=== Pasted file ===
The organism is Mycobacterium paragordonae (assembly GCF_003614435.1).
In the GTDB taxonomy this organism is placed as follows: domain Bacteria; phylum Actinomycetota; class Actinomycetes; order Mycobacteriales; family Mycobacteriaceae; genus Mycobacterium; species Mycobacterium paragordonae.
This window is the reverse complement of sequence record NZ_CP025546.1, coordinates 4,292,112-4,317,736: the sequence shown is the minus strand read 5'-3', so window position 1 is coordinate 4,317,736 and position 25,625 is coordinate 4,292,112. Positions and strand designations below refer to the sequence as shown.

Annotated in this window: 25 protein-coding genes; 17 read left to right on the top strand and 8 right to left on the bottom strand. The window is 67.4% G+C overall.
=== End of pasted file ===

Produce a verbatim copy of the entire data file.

The organism is Mycobacterium paragordonae (assembly GCF_003614435.1).
In the GTDB taxonomy this organism is placed as follows: domain Bacteria; phylum Actinomycetota; class Actinomycetes; order Mycobacteriales; family Mycobacteriaceae; genus Mycobacterium; species Mycobacterium paragordonae.
This window is the reverse complement of sequence record NZ_CP025546.1, coordinates 4,292,112-4,317,736: the sequence shown is the minus strand read 5'-3', so window position 1 is coordinate 4,317,736 and position 25,625 is coordinate 4,292,112. Positions and strand designations below refer to the sequence as shown.

Annotated in this window: 25 protein-coding genes; 17 read left to right on the top strand and 8 right to left on the bottom strand. The window is 67.4% G+C overall.